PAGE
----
Oklahoma football: Jalen Saunders grew into the man his father had hoped he'd be
The Fresno State transfer has developed into a heck of a receiver, which is good news for the Sooners
NORMAN — Following Oklahoma's loss to Notre Dame, wide receiver Jalen Saunders sat at breakfast with his parents with little to say.
His father, Walter, had been around a quiet Jalen many times before. He coached his eldest son in everything from basketball to track since he was age 4.
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Walter knew now was the time to be dad — to see how Jalen was liking classes and Oklahoma, to talk about non-football things.
That night, back home in California, Walter sent his son a few text messages about things he could improve.
Talk to Jalen Saunders about his performance that night against Notre Dame — when he turned out 15 receptions with a record eight catches in the first quarter — and he refuses to glorify himself.
Talk to Jalen about his father — who's raised him not to be a good football player but also a good man — and he talks of a person who is not only his father but his coach, his brother and his best friend.
Jalen and Walter shared a lot of time together over the years. There are a lot of times they won't talk about because they prefer to not relive the days, but it's an integral part of who Jalen Saunders is and how he came to Oklahoma.
It started when Jalen was 4. He'd just finished playing a basketball game with a bunch of 7-year-olds. Jalen scored “something like 38 points.” His dad was shocked as he drove the car home. Walter was staring out the front windshield, trying to pay attention to the road but also comprehend what just happened when he felt Jalen's tiny fingers tap his shoulder.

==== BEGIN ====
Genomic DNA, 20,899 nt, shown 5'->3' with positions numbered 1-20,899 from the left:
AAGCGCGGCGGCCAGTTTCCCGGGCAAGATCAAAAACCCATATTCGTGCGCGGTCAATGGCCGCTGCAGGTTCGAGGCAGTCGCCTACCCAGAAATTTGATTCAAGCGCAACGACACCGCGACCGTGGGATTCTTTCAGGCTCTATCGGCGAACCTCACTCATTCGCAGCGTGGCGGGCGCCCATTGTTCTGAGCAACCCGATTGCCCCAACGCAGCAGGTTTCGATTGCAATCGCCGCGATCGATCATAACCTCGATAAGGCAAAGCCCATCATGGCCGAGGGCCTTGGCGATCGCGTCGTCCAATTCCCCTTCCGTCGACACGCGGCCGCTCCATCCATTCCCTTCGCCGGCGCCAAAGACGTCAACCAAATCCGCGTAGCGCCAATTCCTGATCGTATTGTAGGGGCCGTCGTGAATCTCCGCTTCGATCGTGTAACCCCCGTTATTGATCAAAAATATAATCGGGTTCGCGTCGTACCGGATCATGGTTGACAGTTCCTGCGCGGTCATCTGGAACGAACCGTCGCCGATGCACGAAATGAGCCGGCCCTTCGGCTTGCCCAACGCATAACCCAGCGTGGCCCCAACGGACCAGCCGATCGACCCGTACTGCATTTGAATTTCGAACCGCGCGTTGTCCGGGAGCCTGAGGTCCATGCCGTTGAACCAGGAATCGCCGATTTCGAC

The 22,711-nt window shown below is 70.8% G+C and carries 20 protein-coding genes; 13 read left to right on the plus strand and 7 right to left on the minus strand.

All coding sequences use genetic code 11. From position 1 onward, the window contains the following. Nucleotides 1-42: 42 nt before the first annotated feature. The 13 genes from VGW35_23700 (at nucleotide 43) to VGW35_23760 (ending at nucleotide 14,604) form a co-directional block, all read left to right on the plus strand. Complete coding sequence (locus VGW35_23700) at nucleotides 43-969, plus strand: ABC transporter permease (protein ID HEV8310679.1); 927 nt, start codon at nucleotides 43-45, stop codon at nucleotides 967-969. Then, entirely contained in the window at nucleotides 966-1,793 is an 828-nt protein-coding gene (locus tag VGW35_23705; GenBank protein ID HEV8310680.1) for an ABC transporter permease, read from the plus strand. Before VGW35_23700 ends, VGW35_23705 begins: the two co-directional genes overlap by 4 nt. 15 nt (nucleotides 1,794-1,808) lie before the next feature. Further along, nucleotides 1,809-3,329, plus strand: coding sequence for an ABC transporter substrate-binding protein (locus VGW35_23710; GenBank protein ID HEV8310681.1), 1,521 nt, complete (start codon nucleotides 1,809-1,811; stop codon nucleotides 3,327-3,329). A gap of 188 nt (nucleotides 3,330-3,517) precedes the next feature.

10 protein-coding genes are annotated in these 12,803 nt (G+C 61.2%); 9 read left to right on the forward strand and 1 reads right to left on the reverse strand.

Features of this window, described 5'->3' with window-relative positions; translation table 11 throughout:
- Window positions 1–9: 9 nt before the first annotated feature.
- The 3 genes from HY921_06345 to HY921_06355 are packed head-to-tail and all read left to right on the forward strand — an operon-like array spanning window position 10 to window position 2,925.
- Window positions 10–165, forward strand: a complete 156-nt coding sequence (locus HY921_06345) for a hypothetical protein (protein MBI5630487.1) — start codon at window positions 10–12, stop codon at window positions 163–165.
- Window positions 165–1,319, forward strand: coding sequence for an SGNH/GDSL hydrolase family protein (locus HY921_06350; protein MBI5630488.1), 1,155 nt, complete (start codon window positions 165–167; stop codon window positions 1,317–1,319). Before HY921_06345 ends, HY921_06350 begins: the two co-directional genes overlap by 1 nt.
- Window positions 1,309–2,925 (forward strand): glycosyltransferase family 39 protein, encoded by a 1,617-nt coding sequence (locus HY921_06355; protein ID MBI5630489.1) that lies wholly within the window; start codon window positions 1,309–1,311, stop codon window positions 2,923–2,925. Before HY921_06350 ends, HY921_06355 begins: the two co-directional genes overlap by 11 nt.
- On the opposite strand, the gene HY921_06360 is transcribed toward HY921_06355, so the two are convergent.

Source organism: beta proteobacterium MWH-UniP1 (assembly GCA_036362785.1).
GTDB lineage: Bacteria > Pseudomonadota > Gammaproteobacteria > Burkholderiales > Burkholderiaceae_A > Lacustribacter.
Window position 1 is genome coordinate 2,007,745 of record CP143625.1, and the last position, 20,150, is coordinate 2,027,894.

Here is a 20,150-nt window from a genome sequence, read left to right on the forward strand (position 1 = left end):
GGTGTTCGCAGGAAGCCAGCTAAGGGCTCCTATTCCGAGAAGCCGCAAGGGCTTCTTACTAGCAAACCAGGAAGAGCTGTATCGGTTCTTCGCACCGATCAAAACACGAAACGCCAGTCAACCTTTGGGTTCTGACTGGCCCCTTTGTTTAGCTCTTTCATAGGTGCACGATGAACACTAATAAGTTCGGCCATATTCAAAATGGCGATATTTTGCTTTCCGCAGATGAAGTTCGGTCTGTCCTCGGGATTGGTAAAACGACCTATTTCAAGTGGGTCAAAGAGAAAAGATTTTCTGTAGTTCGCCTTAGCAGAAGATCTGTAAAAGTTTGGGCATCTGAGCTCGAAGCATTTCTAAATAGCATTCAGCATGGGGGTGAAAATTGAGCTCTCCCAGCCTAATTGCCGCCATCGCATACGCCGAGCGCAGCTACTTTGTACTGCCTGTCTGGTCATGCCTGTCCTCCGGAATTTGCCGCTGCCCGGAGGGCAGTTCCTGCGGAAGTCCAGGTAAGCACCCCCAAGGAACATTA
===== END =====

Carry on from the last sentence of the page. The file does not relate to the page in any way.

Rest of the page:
“Daddy,” Jalen said. “Can you start a track team for me?”
OK, Walter said. He'd give his son anything he wanted if Jalen showed dedication to it. “Why? What's up?”
“I need you to start a track team because I need to get faster, because in a couple years I'm going to play football,” Jalen continued. “And I'm playing football so I can go to the NFL.
“Just that matter of fact. Just point blank,” Walter said. “I almost crashed the car because I was welling up with tears. My wife grabbed my leg. I don't get very emotional, but when I heard that, I thought, ‘Oh, my baby! Oh my gosh!'
“It was that moment that I knew and I told him, ‘If that's what you want, it's my job to prepare you for it.'”
A few months later, Walter — a former track runner and wide receiver at the University of Idaho — began to coach Jalen's first track team.
Walter and Jalen began to travel across America — to Texas, Florida, New York, Maryland, Nebraska — to see different levels of speed. Walter took Jalen to compete in seven junior Olympics. He taught him how to dribble a basketball and play more than one position on the football field. Walter taught Jalen how to catch a football.
He'd run with Jalen and beat him to show him how he needed to still improve.
Jalen used to ask him, “Dad why are you still training?”
“I told him, ‘Son, I'm not just training to be what I once was,'” Walter said. “‘I'm training for life.'”
When Jalen was 15, the relationship between father and son was almost cut short.
In a course of six months, Walter had gone from having severe headaches, to being diagnosed with San Joaquin Valley Fever before dropping 100 pounds lying in a hospital bed.
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